Flores et al v. Velocity Express, Inc.

Filing 291

ORDER GRANTING MOTION TO DISMISS CHARLES CHAMBERS FOR FAILURE TO PROSECUTE by Judge Jon S. Tigar granting 269 Motion to Dismiss for Lack of Prosecution. (wsn, COURT STAFF) (Filed on 8/11/2017) (Entered: 08/11/2017) Correction of ECF No. 290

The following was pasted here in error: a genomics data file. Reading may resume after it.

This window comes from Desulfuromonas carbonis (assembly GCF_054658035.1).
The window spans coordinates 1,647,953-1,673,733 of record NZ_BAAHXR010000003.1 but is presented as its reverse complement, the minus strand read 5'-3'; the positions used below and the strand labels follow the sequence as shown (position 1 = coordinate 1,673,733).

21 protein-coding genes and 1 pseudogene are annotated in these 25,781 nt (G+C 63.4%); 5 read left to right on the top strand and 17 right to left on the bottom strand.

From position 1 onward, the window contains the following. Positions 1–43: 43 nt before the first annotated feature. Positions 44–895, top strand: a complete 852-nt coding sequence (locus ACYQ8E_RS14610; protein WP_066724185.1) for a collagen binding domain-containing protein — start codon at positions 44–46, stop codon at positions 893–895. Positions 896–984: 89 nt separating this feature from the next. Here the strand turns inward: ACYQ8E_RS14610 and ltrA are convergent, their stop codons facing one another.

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1 2 3 4 UNITED STATES DISTRICT COURT 5 NORTHERN DISTRICT OF CALIFORNIA 6 PHILLIP FLORES, ET AL., 7 Plaintiffs, 8 v. 9 VELOCITY EXPRESS, LLC, et al., 10 ORDER GRANTING MOTION TO DISMISS CHARLES CHAMBERS FOR FAILURE TO PROSECUTE Re: ECF No. 268 Defendants. 11 United States District Court Northern District of California Case No.12-cv-05790-JST Before the Court is Defendants Velocity Express, LLC, TransForce, Inc., and Dynamex 12 13 Operations East, LLC’s (collectively, “Defendants”) Motion to Dismiss Charles Chambers for 14 Failure to Prosecute. ECF No. 269. The Court will grant the motion. 15 I. BACKGROUND 16 This case is a collective action under the Fair Labor Standards Act (“FLSA”) and a 17 putative class action pursuant to California’s Labor Code and Unfair Competition Law. ECF No. 18 1 ¶ 1. Plaintiffs allege that Defendants misclassified their delivery drivers as independent 19 contractors when they were, in fact, employees. ECF No. 140 (“FAC”) ¶ 3. Because of this 20 misclassification, Plaintiffs allege that Velocity Express failed to pay Plaintiffs minimum wages 21 and overtime. Id. ¶¶ 2, 3. On June 3, 2013, the Court conditionally certified a collective action under the FLSA. 22 23 ECF No. 57. On April 16, 2015, the Court granted partial summary judgment for Plaintiffs on the 24 issue of successor liability as to Defendants TransForce and Dynamex, but denied Plaintiffs’ 25 motion for partial summary judgment as to Defendants’ joint-employer status.1 ECF No. 156. The parties proposed, and the Court approved, a process for selecting Bellwether Plaintiffs 26 27 1 28 Velocity is now defunct. ECF No. 150 at 1. Velocity has since been purchased by Defendant Dynamex, a subsidiary of Defendant Transforce. Id. at 5-6. 1 – the members of the collective whose trials would proceed first. ECF No. 188. Under this 2 process, each of Plaintiffs, Defendants, and the Court were to select one of the Bellwether 3 Plaintiffs. Id. at 3. Defendants selected James Mack and Plaintiffs selected Claude Boconvi as 4 Bellwether Plaintiffs. ECF Nos. 224, 226. On January 11, 2017, the Court selected Charles 5 Chambers, one of two other candidates identified by Defendants, as the third Bellwether Plaintiff. 6 ECF No. 237. By all accounts, Mr. Chambers was an active participant in the litigation. He completed a 8 Plaintiff Questionnaire (PQ) in January 2016, ECF No. 231-4, and sat for a deposition in October 9 2016, ECF No. 242-25. In February 2017, Plaintiffs’ counsel contacted Mr. Chambers to let him 10 know that he had been selected as a Bellwether Plaintiff, and that the trial would likely be set for 11 United States District Court Northern District of California 7 June or July of 2017. ECF No. 279 at 2. Mr. Chambers informed Plaintiffs’ counsel that he may 12 be unavailable at that time due to “extenuating family circumstances.” Id. Plaintiffs’ counsel 13 informed Defendants and the Court of Mr. Chambers’ unavailability. Id. On April 24, 2017, the 14 Court granted summary judgment as to Bellwether Plaintiffs Mack, Boconvi, and Chambers on the 15 issues of misclassification and willfulness, leaving only the damages amount to be determined. 16 ECF No. 260. On May 2, 2017, the Court set a bench trial on damages in the Boconvi and Mack 17 cases for June 12, 2017.2 ECF No. 263. Despite multiple calls, e-mail messages, and letters, 18 Plaintiffs’ counsel has been unable to contact Mr. Chambers since their February phone 19 conversation. ECF No. 279 at 2. 20 II. LEGAL STANDARD A district court may dismiss an action for failure to prosecute under Federal Rule of Civil 21 22 Procedure 41(b). A district court, however, “is required to weigh several factors in determining 23 whether to dismiss a case for lack of prosecution. These factors include: (1) the public’s interest 24 in expeditious resolution of litigation; (2) the court’s need to manage its docket; (3) the risk of 25 prejudice to the defendants; (4) the public policy favoring disposition of cases on their merits; and 26 (5) the availability of less drastic sanctions. There must also be a showing of unreasonable delay. 27 2 28 Shortly before trial, the parties reached a settlement regarding the judgment amount in these cases, thus obviating trial. Case No. 17-cv-02623, ECF No. 35. 2 1 The district court is not required to make explicit findings on the essential factors.” Al-Torki v. 2 Kaempen, 78 F.3d 1381, 1384 (9th Cir.1996) (internal citations and quotation marks omitted). 3 Dismissal is appropriate “where at least four factors support dismissal . . . or where at least three 4 factors strongly support dismissal.” Hernandez v. City of El Monte, 138 F.3d 393, 399 (9th 5 Cir.1998) (citation and internal quotation marks omitted). 6 III. 7 DISCUSSION Defendants contend that “Mr. Chambers has demonstrated his unwillingness to serve in his 8 role as a court-ordered bellwether or, more generally, to prosecute his claims,” and therefore 9 should be dismissed with prejudice. ECF No. 269 at 2. They argue that, to effectively manage its docket, the Court must dismiss Mr. Chambers because his “lack of communication with his 11 United States District Court Northern District of California 10 counsel, coupled with the doubt surrounding his attendance at trial pose a substantial threat to the 12 pace of the litigation.” Id. at 4. They note that with the setting of trial for Boconvi and Mack, the 13 litigation “has already moved on without” Chambers. Id. Defendants argue that allowing Mr. 14 Chambers’ case to proceed when they have devoted their resources to preparing to litigate the 15 cases of Boconvi and Mack would be unduly prejudicial (though this consideration is obviously 16 lessened in view of their subsequent settlement of these cases before trial). Id. Defendants 17 contend that in view of Mr. Chambers’ disappearance and non-cooperation with his counsel, and 18 given the stage of this case, there is no less drastic sanction available. Id. Finally, Defendants 19 argue there is no public interest in resolving Mr. Chambers’ case, as there are two other 20 representative Plaintiffs, and “Mr. Chambers will simply no longer serve as the third 21 representative of [the] claims” of the collective. Id. at 4-5. 22 Plaintiffs do not dispute that Mr. Chambers has failed to participate in this litigation, and 23 provide no evidence of his desire to continue to prosecute his claims. See ECF No. 279 at 3. 24 However, they advocate for a less drastic solution to dismissal: “wait[ing] until Chambers is able 25 to inform Counsel about his extenuating circumstances and gauge his availability for trial on 26 damages at a later date.” Id. They argue that Defendants would not be prejudiced by delay, as all 27 that needs to be resolved with respect to Mr. Chambers is damages, which may ultimately not 28 require a trial at all given the resolution of the Boconvi and Mack matters. Id. 3 1 Defendants dispute Plaintiffs’ contention that they would not be prejudiced by delay. They 2 note that based on Mr. Chambers’ disappearance, “Defendants have lost the opportunity to prove 3 that Chambers never provided services for more than 40 hours a week and, as such, has no 4 overtime damages under the Fair Labor Standards Act.” ECF No. 285 at 3. Defendants point out 5 that allowing Mr. Chambers to pursue his claims after failing to participate in the case for months 6 would incent other Opt-in Plaintiffs to delay in pursuing their case and defy Court orders, with no 7 concern about the potential consequences of doing so. Id. at 4. 8 9 Upon consideration of the relevant factors, the Court finds that this case should be dismissed. The Court granted summary judgment on the issues of misclassification and willfulness, and all that Mr. Chambers had to do was to attend a trial on damages, which he failed 11 United States District Court Northern District of California 10 to do. And neither Mr. Chambers nor Plaintiffs’ counsel has provided any reasonable explanation 12 for Mr. Chambers’ apparent abandonment of his claims. Mr. Chambers’ failure to communicate 13 with his attorneys for nearly four months despite their numerous phone calls, emails, and letters 14 indicates that he has no interest in pursuing his claims. The Court, the parties, and the public have 15 an interest in expeditious resolution of this case, which has been pending for five years. 16 Defendants, in particular, have an interest in prompt resolution of the claims and certainty as to 17 their potential liability. The Court finds that they would be prejudiced by having to wait for Mr. 18 Chambers to reappear, particularly when there is no guarantee he will ever do so. Thus, the Court 19 finds that the first three factors – (1) the public’s interest in expeditious resolution of litigation, (2) 20 the Court’s need to manage its docket, and (3) the risk of prejudice to defendants – support 21 dismissal. The Court can think of no less drastic sanction other than dismissal at this late stage in 22 the case. In particular, the Court rejects Plaintiffs’ suggested “viable alternative” solution of 23 simply waiting indefinitely for Mr. Chambers to contact his counsel. Henderson v. Duncan, 779 24 F.2d 1421, 1425 (9th Cir. 1986) (district court did not abuse its discretion in dismissing with 25 prejudice for failure to prosecute claims, where party’s failure to comply with deadlines resulted in 26 “inordinate delay in the expeditious resolution of litigation, and prejudice to the court’s need to 27 manage its docket,” noting that failing to enforce court orders jeopardizes “the integrity of the 28 district court”); Thomas v. California Victim Comp. Program, No. CV1607653JLSRAO, 2017 4 1 WL 1508558, at *3 (C.D. Cal. Mar. 13, 2017), report and recommendation adopted, No. 2 CV1607653JLSRAO, 2017 WL 1505590 (C.D. Cal. Apr. 24, 2017) (“The Court deems it 3 imprudent to wait any longer for Plaintiff to exhibit an interest in prosecuting this action with the 4 requisite amount of diligence.”). These factors outweigh the public policy favoring disposition of 5 cases on their merits, particularly given that none of the proposals before the Court provide a 6 predictable path toward such disposition. 7 CONCLUSION 8 Defendants’ motion to dismiss for failure to prosecute is granted. Plaintiff Charles 9 Chambers is dismissed with prejudice. 10 IT IS SO ORDERED. United States District Court Northern District of California 11 Dated: August 11, 2017 12 13 14 ______________________________________ JON S. TIGAR United States District Judge 15 16 17 18 19 20 21 22 23 24 25 26 27 28 5